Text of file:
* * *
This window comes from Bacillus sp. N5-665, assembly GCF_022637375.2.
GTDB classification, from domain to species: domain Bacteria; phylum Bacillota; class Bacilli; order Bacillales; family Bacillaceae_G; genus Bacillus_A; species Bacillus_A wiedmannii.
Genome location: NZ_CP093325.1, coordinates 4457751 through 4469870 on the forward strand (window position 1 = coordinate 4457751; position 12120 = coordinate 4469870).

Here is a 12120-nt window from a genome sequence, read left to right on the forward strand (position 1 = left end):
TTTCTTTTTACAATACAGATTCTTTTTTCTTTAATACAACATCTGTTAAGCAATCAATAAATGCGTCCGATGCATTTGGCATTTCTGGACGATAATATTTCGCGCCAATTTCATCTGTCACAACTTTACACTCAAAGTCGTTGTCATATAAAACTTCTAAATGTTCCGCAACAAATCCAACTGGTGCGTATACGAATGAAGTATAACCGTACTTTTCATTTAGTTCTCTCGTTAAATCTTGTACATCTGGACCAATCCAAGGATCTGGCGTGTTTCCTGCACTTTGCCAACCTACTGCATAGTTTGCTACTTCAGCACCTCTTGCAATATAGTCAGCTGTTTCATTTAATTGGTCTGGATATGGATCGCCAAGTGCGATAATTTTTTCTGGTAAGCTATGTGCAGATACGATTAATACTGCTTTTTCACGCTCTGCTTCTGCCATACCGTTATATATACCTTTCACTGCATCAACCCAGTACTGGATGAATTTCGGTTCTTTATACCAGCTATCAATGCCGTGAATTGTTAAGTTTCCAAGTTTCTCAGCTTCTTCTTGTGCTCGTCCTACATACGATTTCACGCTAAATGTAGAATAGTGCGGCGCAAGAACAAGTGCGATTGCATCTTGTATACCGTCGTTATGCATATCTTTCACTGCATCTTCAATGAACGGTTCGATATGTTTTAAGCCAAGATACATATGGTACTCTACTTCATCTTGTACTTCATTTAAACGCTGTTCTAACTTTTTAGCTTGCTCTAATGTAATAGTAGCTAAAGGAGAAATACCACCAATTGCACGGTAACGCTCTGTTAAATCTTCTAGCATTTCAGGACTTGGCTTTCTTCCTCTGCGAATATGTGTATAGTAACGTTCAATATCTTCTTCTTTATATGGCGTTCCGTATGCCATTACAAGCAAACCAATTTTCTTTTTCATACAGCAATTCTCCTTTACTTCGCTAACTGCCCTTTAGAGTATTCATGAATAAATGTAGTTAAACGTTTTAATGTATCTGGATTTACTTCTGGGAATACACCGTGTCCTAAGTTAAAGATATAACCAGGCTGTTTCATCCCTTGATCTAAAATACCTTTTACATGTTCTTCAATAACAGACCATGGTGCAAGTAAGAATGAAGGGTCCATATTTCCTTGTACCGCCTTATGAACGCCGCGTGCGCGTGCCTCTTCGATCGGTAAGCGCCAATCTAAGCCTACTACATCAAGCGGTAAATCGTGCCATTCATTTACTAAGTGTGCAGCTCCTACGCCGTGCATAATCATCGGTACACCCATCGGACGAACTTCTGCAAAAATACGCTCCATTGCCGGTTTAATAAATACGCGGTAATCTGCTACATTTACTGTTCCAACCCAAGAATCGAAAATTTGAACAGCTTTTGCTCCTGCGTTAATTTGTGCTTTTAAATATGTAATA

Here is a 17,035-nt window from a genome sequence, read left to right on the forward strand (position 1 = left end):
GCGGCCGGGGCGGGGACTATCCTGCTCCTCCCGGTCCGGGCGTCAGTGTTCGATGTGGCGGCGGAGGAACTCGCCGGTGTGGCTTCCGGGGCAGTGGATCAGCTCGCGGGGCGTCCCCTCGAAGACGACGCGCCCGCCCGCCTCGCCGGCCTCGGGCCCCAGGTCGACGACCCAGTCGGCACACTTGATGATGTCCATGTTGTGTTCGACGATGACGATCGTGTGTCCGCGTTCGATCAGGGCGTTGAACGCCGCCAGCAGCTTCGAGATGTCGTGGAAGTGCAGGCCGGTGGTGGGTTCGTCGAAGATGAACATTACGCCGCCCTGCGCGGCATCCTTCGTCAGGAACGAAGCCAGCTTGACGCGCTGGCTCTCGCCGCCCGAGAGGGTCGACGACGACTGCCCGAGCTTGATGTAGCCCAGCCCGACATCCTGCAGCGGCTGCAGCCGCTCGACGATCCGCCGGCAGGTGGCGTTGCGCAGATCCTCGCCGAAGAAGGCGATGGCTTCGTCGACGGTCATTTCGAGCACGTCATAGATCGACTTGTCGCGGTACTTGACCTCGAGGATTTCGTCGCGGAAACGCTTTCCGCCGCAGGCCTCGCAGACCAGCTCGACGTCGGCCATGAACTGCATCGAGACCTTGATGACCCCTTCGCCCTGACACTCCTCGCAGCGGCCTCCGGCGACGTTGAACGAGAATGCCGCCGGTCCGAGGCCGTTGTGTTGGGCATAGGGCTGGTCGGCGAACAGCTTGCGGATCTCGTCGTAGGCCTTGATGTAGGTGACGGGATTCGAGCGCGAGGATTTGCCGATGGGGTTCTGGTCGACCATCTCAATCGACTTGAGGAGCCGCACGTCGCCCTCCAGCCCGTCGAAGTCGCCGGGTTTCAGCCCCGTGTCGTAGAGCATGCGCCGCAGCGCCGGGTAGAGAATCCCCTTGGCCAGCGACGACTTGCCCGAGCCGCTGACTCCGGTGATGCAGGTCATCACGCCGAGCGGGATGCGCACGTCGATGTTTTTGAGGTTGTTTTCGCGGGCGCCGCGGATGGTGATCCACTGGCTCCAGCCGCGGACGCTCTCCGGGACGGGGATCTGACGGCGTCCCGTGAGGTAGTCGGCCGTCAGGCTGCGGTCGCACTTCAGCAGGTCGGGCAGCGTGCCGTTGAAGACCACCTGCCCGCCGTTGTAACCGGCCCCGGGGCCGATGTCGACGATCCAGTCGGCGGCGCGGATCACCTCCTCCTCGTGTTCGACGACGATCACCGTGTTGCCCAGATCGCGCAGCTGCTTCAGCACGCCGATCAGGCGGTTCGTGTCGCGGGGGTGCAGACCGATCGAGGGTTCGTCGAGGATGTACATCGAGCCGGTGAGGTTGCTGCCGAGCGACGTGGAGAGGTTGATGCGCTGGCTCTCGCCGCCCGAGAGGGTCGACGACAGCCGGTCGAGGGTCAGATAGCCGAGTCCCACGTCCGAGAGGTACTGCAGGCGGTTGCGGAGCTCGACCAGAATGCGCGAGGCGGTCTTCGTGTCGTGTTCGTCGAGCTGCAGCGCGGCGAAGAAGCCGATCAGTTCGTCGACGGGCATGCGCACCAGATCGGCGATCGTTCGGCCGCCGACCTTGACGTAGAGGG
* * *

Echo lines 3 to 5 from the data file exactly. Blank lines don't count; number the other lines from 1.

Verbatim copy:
Genome location: NZ_CP093325.1, coordinates 4457751 through 4469870 on the forward strand (window position 1 = coordinate 4457751; position 12120 = coordinate 4469870).

Here is a 12120-nt window from a genome sequence, read left to right on the forward strand (position 1 = left end):
TTTCTTTTTACAATACAGATTCTTTTTTCTTTAATACAACATCTGTTAAGCAATCAATAAATGCGTCCGATGCATTTGGCATTTCTGGACGATAATATTTCGCGCCAATTTCATCTGTCACAACTTTACACTCAAAGTCGTTGTCATATAAAACTTCTAAATGTTCCGCAACAAATCCAACTGGTGCGTATACGAATGAAGTATAACCGTACTTTTCATTTAGTTCTCTCGTTAAATCTTGTACATCTGGACCAATCCAAGGATCTGGCGTGTTTCCTGCACTTTGCCAACCTACTGCATAGTTTGCTACTTCAGCACCTCTTGCAATATAGTCAGCTGTTTCATTTAATTGGTCTGGATATGGATCGCCAAGTGCGATAATTTTTTCTGGTAAGCTATGTGCAGATACGATTAATACTGCTTTTTCACGCTCTGCTTCTGCCATACCGTTATATATACCTTTCACTGCATCAACCCAGTACTGGATGAATTTCGGTTCTTTATACCAGCTATCAATGCCGTGAATTGTTAAGTTTCCAAGTTTCTCAGCTTCTTCTTGTGCTCGTCCTACATACGATTTCACGCTAAATGTAGAATAGTGCGGCGCAAGAACAAGTGCGATTGCATCTTGTATACCGTCGTTATGCATATCTTTCACTGCATCTTCAATGAACGGTTCGATATGTTTTAAGCCAAGATACATATGGTACTCTACTTCATCTTGTACTTCATTTAAACGCTGTTCTAACTTTTTAGCTTGCTCTAATGTAATAGTAGCTAAAGGAGAAATACCACCAATTGCACGGTAACGCTCTGTTAAATCTTCTAGCATTTCAGGACTTGGCTTTCTTCCTCTGCGAATATGTGTATAGTAACGTTCAATATCTTCTTCTTTATATGGCGTTCCGTATGCCATTACAAGCAAACCAATTTTCTTTTTCATACAGCAATTCTCCTTTACTTCGCTAACTGCCCTTTAGAGTATTCATGAATAAATGTAGTTAAACGTTTTAATGTATCTGGATTTACTTCTGGGAATACACCGTGTCCTAAGTTAAAGATATAACCAGGCTGTTTCATCCCTTGATCTAAAATACCTTTTACATGTTCTTCAATAACAGACCATGGTGCAAGTAAGAATGAAGGGTCCATATTTCCTTGTACCGCCTTATGAACGCCGCGTGCGCGTGCCTCTTCGATCGGTAAGCGCCAATCTAAGCCTACTACATCAAGCGGTAAATCGTGCCATTCATTTACTAAGTGTGCAGCTCCTACGCCGTGCATAATCATCGGTACACCCATCGGACGAACTTCTGCAAAAATACGCTCCATTGCCGGTTTAATAAATACGCGGTAATCTGCTACATTTACTGTTCCAACCCAAGAATCGAAAATTTGAACAGCTTTTGCTCCTGCGTTAATTTGTGCTTTTAAATATGTAATA